154. Last month the commenter, ChronoJourney (? or something like that) wondered if any of the Master Conserver publications or resources are available. Yes, they are! The green wizard forums are a great place to look for leads. In this case, short of signing up and spending time there, please email David at dtrammel@greenwizards.info and he’ll email you a copy of the Master Conserver files originally referenced by JMG some time ago on the ADR.

  155. Stefania, dirt is a very good insulating material against the cold. Even if you can’t build a traditional root cellar in your two feet of dirt, you could bury something like a cooler (which is already made to be insulating) in the ground for food storage. Then you could put additional insulating material on top, in some way that can be moved when you need to get to your food, maybe a big contractor trash bag filled with hay. I haven’t tried it myself, but there are people who say it’s worked for them. If you tried it and liked it, you could bury several coolers. It’s cheaper than building a room too.

    Some people will build a root cellar by building the basic structure on top of the ground, then trucking in a bunch of dirt to put on it. In other words, they build the cellar first, then construct the hill around it. Apparently, that works very well.

  156. Well, JMG, as you’ve mentioned about how an idea goes from taboo to mainstream, constant discussion seems to be bringing secession in from the fringes to something people are comfortable discussing. Of course, Trump has gone a long way towards helping make blue state secession viable. Let’s not forget the Calexiteers themselves–their very thoughtful propositions that have covered so many bases, including a federalism for the newly-independent California have gone a long way towards rebuffing those who would label them crackpot nutcases. Now, if we could just have a economic event severe enough to cause a crisis of legitimacy in the Federal government…

  157. Going to Mars.

    In the last open post, I made a discourse about how I moved from believing in transplanting to Mars was a human imperative to seeing its folly. Now, a month later, my thoughts have moved to thinking that humankind should, perhaps, in fact push through the technical and economical difficulties and actually try to put humans on that planet.

    And when we all discover that its colonization is completely impossible, maybe we can finally come to understand that this planet is the only home we have and will ever have and realize that the natural life-supporting components must be nurtured rather than destroyed through exploitation.

    A human visit to Mars would certainly push the subject of life-support systems into public discourse and into the heads of many millions, no? Once the masses actually gain the education of our life-supporting environment, perhaps it can finally begin to be appreciated and defended by a substantially larger number of populations -as well as become a guide for future macro policies and et cetera.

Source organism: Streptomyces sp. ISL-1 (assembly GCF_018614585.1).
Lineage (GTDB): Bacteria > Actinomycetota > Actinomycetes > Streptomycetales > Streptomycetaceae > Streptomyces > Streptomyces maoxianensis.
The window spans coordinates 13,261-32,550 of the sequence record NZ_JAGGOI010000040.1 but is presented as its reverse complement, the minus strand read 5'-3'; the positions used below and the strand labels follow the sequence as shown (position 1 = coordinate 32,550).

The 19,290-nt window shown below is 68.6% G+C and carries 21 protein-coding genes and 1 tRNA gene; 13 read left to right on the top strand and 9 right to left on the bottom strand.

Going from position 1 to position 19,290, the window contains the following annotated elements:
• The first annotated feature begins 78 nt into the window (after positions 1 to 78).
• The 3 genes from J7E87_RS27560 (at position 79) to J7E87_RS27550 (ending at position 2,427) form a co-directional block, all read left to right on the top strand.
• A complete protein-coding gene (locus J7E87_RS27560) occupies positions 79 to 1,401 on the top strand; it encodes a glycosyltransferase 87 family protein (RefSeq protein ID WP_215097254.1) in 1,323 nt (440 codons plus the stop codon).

Your thoughts?

  158. Every time this open forum comes around I wonder if it’ll be worth the time to check it out, and every time, so far anyway, you all make it more than worthwhile. Thank you all for being so interesting!

    JMG, I’ve been meaning to tell you – and of course it just gets better as more time passes – that my librarian wife got your book Retrotopia on the shelves of our local library and has been trying to take a photo of it in the mix. Problem is, it’s never there! It’s always checked out! I think the records indicate that it’s spent less than 2 days total in-house since it arrived a few months ago. I truly love the story too, and have read it at least 4 times, and passed it around to at least 4 people, since I bought 4 copies for Winter Solstice last year.

    Thought you might get a kick out of that little anecdote!

  159. @Sister Crow: Well put. I tend to be very much *not* on the side of TERFs and to avoid them socially, both because a number of my friends are transwomen and because, though a ciswoman, I want nothing to do with either pregnancy or birth and find the Mystick Power of Your Uterus* crowd nauseatingly twee as a rule. Also the SWERFs go along with ’em, and that raises my hackles considerably.

    Re: savings: I try and have enough to cover the three months of emergency whatever, but beyond that mostly have a 401(k) to keep my father’s heart healthy. 😛 I have a family farm in PA, and I expect that to be the source of what security I have if things go far askew in my lifetime–that or knowing friends with a place in rural MA.

    @Ramaraj: For most social media, it’s either political arguments, the party you went to last night, or your lunch. I’ve mostly gotten mine to be cute animals and funny quotes at this point, which is a relief.

    As far as adventures etc, I’d say that comes down to nature and age. I’m more restless than our host as a general thing, I think–I like wandering aimlessly**, I enjoy fairly decadent partying once in a while, when I can manage it, and so forth–but I’m also much more of a homebody than I was in my twenties. I like sleep and can’t just skip class on Monday to catch up from the weekend; I’ve also gone from never getting a hangover to taking two days to recover after three glasses of sangria. Adulthood is as remorseless as gravity, and like gravity, renders me disinclined to leave my couch.

    * I mean, you do you, Hypothetical Mystick Uteri people, but I’ve had the plumbing for thirty-five years and it’s never given me any more transcendence than my pancreas has done. (I would actually class the reproduction-specific bits with my sinuses as organs that frequently render me all too aware of my body and also inclined to hate everything about the universe, and I don’t even get the worst of it.) One of the things that turned me off Wicca to a large extent is the be-friends-with-your-womb moonblood fluttery jazzhands. Bleh.